by Charles Gruenwald
Clash Daily Guest Contributor
Out of all of the news stories that have been coming out of Hollywood within the last few months, the one story that will affect everyone who watches movies in theaters – as well as drive-ins, is the story that appears to be receiving little attention. This story also highlights the dangers of picking other winners and losers in the business world.
Starting in 2013, movies are no longer shown on film projectors – the new movie projection format is digital.
Yes, past changes within the entertainment business have usually come with their own unique baggage. For example, the transition from vinyl albums to compact discs resulted in record stores having to increase the investment in their inventory in order to appear well-stocked, since CDs are much smaller than records.
However, the transition from film to digital will require the owners of theaters and drive-ins to install new equipment – new, expensive equipment such as projectors, screens, and in the case of drive-ins, new projection booths that are closer to the screens. Based on quotes from theater owners, the typical cost for making these modifications to small theaters and drive-ins is approximately $100,000 to $150,000; these numbers vary according to the number of screens.
Now, survival in the business world depends upon the ability to change when necessary. The affected businesses in the entertainment world have a few choices: buy the new equipment, show older movies on film – if possible, or close. A few theaters want to remain in business, and they are looking for ways to raise money in order to do so. From Kickstarter campaigns, to holding concerts, to applying for loans, small movie houses are trying to keep their lights on. Unfortunately, the rough economy over the last five years has hindered the ability of some businesses to pay for whatever equipment that they need outright.
The Harvest Moon Drive-In in Gibson City, Illinois, is one theater that could not have survived in our current economy if its owners did not use their savings to cover operating costs. With their diminished savings, paying for the modifications has become difficult. Despite the money issues, there are plans to eventually open with the needed equipment.
Unfortunately, about thirty drive-ins have announced that they had shown their final film in 2012.
There are a few reasons why this issue is important.
First of all, the movie studios will be assisting the larger theater operators with making the necessary changes, leaving the small operators, such as the Harvest Moon, and the Catlow Theater in Barrington, Illinois without similar help.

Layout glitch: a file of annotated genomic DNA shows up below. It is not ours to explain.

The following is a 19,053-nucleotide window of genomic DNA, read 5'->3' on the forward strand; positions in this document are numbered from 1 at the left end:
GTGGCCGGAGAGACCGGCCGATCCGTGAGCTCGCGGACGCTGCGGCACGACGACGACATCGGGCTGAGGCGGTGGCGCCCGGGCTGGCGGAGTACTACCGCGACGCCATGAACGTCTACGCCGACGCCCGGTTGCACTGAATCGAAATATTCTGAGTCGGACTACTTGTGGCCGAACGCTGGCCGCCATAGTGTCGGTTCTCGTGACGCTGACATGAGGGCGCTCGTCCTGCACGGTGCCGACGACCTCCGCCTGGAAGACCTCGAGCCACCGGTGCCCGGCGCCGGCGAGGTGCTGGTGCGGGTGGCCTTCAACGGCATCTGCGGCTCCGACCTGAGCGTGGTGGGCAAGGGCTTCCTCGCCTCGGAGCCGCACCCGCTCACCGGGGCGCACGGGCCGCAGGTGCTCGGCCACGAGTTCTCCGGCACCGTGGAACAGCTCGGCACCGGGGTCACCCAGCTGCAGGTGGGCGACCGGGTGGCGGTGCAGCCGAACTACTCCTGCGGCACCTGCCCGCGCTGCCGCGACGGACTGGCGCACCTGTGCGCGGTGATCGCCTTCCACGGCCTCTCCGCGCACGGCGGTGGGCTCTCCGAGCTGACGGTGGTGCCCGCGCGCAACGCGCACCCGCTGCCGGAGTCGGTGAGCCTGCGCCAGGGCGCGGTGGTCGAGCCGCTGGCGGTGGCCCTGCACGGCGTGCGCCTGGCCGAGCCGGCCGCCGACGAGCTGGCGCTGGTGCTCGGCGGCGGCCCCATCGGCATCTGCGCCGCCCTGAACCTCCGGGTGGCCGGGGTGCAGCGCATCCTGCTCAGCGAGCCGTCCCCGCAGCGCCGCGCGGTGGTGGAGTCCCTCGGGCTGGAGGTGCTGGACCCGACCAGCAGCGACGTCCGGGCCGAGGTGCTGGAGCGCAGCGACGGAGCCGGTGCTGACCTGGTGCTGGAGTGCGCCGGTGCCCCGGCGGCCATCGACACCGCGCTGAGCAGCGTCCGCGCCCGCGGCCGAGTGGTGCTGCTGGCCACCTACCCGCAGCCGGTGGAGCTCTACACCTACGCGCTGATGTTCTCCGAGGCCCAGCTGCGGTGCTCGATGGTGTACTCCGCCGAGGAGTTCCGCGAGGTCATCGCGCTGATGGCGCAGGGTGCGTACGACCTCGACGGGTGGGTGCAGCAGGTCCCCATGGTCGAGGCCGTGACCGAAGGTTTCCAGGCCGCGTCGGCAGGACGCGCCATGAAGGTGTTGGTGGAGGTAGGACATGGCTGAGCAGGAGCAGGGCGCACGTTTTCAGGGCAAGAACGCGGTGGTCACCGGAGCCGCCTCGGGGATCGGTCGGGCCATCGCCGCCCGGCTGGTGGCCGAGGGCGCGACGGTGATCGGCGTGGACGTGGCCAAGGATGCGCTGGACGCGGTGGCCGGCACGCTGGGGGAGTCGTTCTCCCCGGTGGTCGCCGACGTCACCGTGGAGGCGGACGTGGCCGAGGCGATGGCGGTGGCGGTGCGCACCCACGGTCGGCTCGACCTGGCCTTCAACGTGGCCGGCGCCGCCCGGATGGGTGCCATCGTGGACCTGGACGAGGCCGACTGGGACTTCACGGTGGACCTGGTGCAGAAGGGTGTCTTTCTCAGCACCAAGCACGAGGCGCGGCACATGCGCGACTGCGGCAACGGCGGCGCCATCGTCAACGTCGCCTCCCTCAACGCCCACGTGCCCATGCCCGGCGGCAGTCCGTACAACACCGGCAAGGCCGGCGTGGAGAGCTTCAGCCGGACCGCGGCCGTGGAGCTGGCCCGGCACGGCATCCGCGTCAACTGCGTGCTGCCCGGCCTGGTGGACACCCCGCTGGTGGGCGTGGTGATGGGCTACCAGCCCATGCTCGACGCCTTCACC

Granted, movie studios, like all businesses must make money in order to survive. Therefore, decisions are made in an attempt to do just that. The decision to switch to digital was made in order to cut costs associated with movie distribution.
Second, the act of helping only the larger operators, while ignoring the smaller ones, gives the perception that Hollywood is picking winners and losers, with the losers being mostly independent, rural theaters. The loss of local theaters in remote areas, such as Gibson City, would result in the residents of those areas either planning road trips to see new releases, or find other entertainment options. If the economy remains stagnant, driving long distances to watch a new movie may not be a realistic option for some people.
Third, there are critics of the small operators who are trying unorthodox fundraising methods, such as the aforementioned fundraisers and concerts, in order to raise money. For some reason, there are people who claim that all failed businesses are a good thing, since something better will take their places. The individuals who make this claim regarding small theaters and the digital conversion fail to realize that the free market, in its current form, contains elements that not only promote the occasional destruction of viable enterprises, but may support the survival of businesses that that have earned the right to fail.
Yes, businesses fail. Questionable leadership, a bad economy, and poor locations are among the reasons why. Unfortunately, “artificial” issues, such as overregulation, excessive taxes, expensive mandates, and crony capitalism could lead even the best-run businesses to meet an unnecessary demise.
I am not an owner of one of these small theaters who face extinction due to an industry mandate, nor do I work for one. I am also not a shareholder of a large theater chain or movie studio. I also do not believe that the government should intervene, since history has shown that government intervention would most likely result in more lost jobs, as well as the continued erosion of the rights of businesses and workers. However, the thought of so many small businesses closing at our current point in time – when jobs are needed, is a nightmare for everyone involved.
Is there a fix for this industry-created dilemma?
Just like different levels of government, private industries have their own mandates – with their own intended, as well as unintended consequences.
I had chosen to write about this subject since the affected theaters, via Facebook or articles from local newspapers, were the only places where any information has been available.
So, when the media chooses which Hollywood news is the most-deserving filler material in its newspapers or news broadcasts, the almost-unreported stories may also be the biggest stories.
Image: Old Drive-In Movie Theater on Route 66 near Sapulpa, Oklahoma; source: Flickr; author: Kevin;Creative Commons Attribution 2.0 Generic license
Born in Chicago and raised in northwest suburban Cook County, Chuck Gruenwald developed an unfavorable opinion of machine politics quite early in life. In addition to cars, electronics, law enforcement, and politics, Chuck enjoys writing, and is also a horse racing fan. He has recently written op-eds for uncommonshow.com